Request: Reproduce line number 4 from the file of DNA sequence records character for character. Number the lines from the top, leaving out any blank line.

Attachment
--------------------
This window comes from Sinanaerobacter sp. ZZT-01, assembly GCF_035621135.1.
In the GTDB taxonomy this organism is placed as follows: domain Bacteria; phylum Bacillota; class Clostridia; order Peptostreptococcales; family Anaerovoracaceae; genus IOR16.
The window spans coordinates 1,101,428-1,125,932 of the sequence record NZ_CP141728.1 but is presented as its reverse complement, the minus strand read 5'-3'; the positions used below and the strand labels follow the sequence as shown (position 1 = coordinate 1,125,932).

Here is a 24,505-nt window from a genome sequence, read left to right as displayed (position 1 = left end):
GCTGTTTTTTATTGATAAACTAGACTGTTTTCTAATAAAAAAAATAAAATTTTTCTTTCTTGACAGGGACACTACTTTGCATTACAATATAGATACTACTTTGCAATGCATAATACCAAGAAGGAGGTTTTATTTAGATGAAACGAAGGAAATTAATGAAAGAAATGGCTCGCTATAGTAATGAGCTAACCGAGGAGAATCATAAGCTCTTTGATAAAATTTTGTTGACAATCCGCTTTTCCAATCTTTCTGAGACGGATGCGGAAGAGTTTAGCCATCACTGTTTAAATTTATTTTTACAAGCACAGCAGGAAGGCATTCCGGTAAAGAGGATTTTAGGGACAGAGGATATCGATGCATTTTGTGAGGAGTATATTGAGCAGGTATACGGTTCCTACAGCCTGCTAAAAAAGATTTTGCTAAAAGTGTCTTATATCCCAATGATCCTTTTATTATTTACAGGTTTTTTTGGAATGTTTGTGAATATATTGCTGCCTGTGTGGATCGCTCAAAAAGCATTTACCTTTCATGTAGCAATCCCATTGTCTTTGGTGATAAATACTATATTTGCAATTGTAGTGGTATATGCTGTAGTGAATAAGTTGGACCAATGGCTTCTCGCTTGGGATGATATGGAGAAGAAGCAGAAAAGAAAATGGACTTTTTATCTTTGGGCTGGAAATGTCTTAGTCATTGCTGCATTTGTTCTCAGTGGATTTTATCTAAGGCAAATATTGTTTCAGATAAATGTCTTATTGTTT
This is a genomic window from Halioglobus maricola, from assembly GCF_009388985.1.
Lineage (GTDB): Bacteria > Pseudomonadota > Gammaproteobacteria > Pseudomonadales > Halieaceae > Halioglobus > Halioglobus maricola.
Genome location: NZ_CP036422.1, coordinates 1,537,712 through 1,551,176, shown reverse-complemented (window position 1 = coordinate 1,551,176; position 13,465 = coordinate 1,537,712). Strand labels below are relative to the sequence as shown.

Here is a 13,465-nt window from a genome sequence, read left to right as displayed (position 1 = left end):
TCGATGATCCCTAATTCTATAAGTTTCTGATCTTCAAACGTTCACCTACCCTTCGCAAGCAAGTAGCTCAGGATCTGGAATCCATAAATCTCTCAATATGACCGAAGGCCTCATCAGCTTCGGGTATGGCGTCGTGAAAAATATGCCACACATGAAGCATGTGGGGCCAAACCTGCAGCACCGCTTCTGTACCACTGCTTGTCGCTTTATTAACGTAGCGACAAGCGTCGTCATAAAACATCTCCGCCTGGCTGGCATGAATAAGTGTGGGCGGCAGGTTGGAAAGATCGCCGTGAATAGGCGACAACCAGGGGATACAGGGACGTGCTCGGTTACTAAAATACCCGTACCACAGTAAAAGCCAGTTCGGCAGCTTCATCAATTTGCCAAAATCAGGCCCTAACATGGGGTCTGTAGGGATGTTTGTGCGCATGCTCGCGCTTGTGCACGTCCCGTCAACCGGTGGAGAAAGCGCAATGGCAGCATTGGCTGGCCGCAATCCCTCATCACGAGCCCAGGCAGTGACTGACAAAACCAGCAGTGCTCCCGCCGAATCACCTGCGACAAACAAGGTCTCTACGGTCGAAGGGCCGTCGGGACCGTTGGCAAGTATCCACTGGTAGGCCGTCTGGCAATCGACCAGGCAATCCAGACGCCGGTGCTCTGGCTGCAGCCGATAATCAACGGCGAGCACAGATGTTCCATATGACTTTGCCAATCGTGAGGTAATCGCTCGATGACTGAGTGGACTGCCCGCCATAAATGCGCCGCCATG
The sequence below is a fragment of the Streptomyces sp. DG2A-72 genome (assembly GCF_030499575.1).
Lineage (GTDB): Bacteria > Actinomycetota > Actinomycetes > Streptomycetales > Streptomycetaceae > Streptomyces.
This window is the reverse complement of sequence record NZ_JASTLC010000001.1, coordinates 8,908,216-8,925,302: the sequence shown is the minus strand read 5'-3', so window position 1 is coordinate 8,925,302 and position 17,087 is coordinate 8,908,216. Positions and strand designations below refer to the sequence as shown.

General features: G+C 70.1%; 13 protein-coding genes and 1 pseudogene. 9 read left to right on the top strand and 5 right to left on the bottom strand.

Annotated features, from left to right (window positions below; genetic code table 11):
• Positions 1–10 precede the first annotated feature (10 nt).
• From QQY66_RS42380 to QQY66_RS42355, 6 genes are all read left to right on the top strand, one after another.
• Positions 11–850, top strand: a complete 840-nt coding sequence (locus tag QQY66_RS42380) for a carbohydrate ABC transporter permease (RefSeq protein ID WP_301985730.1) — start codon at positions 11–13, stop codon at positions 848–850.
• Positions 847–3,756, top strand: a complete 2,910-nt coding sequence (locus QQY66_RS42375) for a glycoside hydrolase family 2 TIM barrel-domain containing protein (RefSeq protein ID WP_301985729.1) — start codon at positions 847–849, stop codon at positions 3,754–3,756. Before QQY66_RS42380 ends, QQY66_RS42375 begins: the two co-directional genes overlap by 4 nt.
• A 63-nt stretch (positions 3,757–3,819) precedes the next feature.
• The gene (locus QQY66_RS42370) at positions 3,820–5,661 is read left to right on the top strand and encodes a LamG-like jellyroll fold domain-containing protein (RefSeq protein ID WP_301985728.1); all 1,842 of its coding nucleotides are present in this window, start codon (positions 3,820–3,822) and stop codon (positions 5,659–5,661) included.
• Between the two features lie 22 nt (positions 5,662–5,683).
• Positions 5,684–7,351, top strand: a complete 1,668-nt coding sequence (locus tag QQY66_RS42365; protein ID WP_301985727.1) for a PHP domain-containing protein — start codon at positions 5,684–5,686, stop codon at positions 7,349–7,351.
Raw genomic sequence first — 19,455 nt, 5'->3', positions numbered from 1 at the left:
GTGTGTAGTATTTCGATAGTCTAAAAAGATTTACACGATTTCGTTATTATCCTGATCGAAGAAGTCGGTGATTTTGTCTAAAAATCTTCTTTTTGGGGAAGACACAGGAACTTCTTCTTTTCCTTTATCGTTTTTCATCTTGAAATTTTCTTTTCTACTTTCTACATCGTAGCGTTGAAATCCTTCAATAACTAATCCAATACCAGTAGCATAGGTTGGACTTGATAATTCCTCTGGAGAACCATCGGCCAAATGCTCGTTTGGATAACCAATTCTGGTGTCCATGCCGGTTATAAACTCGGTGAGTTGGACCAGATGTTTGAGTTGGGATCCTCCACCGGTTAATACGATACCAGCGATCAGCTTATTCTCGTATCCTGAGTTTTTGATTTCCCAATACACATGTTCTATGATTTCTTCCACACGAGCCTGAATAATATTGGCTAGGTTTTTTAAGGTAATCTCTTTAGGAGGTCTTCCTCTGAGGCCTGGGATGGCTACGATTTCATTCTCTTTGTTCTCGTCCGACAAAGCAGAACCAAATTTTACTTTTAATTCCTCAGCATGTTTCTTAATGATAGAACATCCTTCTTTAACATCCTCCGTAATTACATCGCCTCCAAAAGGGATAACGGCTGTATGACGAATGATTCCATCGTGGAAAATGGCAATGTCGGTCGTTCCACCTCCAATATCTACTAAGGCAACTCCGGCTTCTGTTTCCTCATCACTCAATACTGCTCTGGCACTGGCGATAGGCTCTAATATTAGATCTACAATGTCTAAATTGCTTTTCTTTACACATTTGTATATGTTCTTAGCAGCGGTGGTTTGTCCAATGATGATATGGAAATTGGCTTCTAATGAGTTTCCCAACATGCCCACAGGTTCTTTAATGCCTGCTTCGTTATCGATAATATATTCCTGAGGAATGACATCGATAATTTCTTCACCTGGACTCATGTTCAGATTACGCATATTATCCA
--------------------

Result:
Here is a 24,505-nt window from a genome sequence, read left to right as displayed (position 1 = left end):